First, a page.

That date grabbed FHQ's attention. [In fact, I may be the only one.] Why? That was the date that some Republican legislators were pushing to move the primary to back in the spring during the legislature's regular session. Not only that, but that was a date that the Republican National Committeeman (and now RNC legal counsel) Bill Crocker and Republican Party of Texas Chairman Steve Munisteri argued for in a hearing on the primary date legislation before a House committee. Look at what FHQ had to say about that hearing in April 2011:
The committee substitute to HB 111 discussed in the hearing would move the presidential primary back to first Tuesday in April. That move was supported by both Republican National Committeeman from Texas, Bill Crocker, and Texas Republican Party Chairman, Steve Munisteri. Both cited the need to comply with national party rules concerning timing and stressed the potential penalties associated with violations (half or more of the delegation). That is not a concern on timing but is based on the rules regarding Republican delegate allocation in the state. As was the case for the Republican National Committee in every post-reform cycle but 2012, the Republican Party of Texas cannot change its rules except at its convention and the party would need to change its winner-take-all allocation method to comply with the RNC rules if the state maintained a March primary. In other words, the state party could not make the necessary change to its method of delegate allocation until its convention following the primary in 2012. This concerned both Republicans for the potential penalties associated with an inability to make that change. Interestingly neither Crocker nor Munisteri mentioned the potential for Texas losing significance for moving to a later date and both touted the possible advantages of not only maintaining the winner-take-all rules with an April primary, but also the additional significance that would carry if the nomination race was still being contested at that point.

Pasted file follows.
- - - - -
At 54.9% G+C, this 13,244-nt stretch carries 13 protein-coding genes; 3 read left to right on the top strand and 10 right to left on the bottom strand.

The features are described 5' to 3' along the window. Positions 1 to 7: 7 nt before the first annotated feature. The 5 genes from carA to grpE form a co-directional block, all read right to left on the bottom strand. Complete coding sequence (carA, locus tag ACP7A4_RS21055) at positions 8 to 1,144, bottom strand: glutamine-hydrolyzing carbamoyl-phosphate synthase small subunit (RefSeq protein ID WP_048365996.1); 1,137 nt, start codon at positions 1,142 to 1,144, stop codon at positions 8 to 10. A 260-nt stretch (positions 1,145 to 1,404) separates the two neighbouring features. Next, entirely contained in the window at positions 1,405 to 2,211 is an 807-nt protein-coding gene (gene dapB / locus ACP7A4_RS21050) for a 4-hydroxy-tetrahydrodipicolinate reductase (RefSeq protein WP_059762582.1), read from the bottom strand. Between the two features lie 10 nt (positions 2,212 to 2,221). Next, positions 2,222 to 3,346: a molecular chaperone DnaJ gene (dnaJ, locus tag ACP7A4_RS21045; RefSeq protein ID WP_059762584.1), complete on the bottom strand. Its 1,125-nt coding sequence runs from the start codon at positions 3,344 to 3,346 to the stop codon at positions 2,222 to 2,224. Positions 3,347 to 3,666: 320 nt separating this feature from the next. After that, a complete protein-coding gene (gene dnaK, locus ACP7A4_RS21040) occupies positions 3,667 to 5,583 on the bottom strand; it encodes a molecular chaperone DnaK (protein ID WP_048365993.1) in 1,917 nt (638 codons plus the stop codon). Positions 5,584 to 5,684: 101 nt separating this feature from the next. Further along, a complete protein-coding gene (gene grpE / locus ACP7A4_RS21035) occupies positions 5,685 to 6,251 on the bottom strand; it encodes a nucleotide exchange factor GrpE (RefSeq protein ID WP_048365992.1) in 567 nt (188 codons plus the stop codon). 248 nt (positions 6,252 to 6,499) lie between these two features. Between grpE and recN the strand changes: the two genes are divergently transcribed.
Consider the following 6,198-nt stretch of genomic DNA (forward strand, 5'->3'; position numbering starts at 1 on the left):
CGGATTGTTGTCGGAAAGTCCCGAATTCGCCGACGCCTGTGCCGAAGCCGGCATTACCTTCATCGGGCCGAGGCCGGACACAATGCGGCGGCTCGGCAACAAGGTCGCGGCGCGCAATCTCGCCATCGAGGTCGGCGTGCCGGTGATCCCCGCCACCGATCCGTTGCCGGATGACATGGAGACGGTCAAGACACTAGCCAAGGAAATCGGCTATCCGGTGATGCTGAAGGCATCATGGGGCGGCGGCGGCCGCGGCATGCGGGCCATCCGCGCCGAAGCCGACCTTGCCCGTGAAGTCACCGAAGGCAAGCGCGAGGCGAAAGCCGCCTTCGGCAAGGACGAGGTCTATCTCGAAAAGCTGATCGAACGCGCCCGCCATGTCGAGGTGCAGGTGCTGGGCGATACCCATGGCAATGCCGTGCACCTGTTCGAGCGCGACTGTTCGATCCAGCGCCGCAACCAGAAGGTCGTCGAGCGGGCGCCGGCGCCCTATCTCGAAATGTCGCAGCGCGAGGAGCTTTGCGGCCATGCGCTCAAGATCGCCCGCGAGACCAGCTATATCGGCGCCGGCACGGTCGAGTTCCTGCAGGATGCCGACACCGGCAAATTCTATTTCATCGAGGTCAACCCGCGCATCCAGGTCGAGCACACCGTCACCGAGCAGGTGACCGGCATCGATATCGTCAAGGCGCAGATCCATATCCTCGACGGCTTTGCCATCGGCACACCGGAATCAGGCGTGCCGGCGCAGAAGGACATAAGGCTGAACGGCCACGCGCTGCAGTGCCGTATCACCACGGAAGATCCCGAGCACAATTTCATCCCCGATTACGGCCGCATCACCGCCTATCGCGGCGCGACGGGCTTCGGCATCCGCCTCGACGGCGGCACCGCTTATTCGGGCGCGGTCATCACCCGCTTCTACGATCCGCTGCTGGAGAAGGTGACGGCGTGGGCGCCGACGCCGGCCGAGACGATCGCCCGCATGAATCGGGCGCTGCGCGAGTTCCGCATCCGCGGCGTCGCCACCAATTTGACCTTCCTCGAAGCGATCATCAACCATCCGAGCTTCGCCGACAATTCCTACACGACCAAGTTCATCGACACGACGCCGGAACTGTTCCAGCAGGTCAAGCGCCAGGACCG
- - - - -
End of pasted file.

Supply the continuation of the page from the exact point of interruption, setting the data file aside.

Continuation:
Again, those matters are out the window if the court pushes a May 29 date. The RPT is absolutely right in that case. However, the court may be sympathetic to the April 3 date Texas Democrats are rallying behind. The only question is whether the court -- or the parties for that matter -- feels the redistricting plan will be in place by that point. It is already uncomfortable with the March 6 date for offices that require those lines, but is that extra month enough time?

...and will the Republican Party of Texas consider shifting back to winner-take-all delegate allocation rules if so?

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Monday, December 12, 2011

Is the March 6 Texas Presidential Primary Really Safe from the Court Squabble Over Redistricting?

Over the weekend, FHQ received several requests/queries for some sort of comment about the impact the Supreme Court's Friday stay in the Texas redistricting case would have on the presidential primary in the Lone Star state. Will the decision have an impact? Yes and no.

There are two ways of thinking about this. One is from the standpoint of the delegate selection process. If the Republican Party of Texas allocates some of its delegates based on the results of the votes in the congressional districts, then how can the primary go forward in March without a new district map in place? The second is more of an administrative issue. How does the addition of another election affect the actual administration of these several elections? What are the costs? Setting aside the latter for the moment, the impact on RPT's presidential primary is minimal. Yes, there is a congressional district element to the allocation of delegates in the Texas Republican plan, but the point in the process where that intervenes decreases its impact. Let me explain.

There are a couple of elements involved here. First of all, neither the state of Texas nor the Republican Party of Texas has the luxury of leaning on past congressional districts. If this was simply a matter of divvying up the same 32 districts that existed before the Census in a way that accounted for population shifts within the state over the last decade, then that's one thing. But Texas has added four congressional seats and that affects the delegate apportionment from the national party. It is important to note that using the congressional district units in this process is something that is completely up to the state parties (on both sides). So while that element is part of the delegate selection process, it is only there so long as the Republican Party of Texas wants it there. Those sorts of decisions -- by the state parties -- is something in which the courts have continually refrained from becoming involved. They -- the courts -- just don't weigh in on those sorts of political -- intra-party -- questions. Instead they will defer to the state or national party's judgment. Now, where the courts may be sympathetic on these sorts of issues is when the administration of elections is affected. But I'll have more on that in a moment.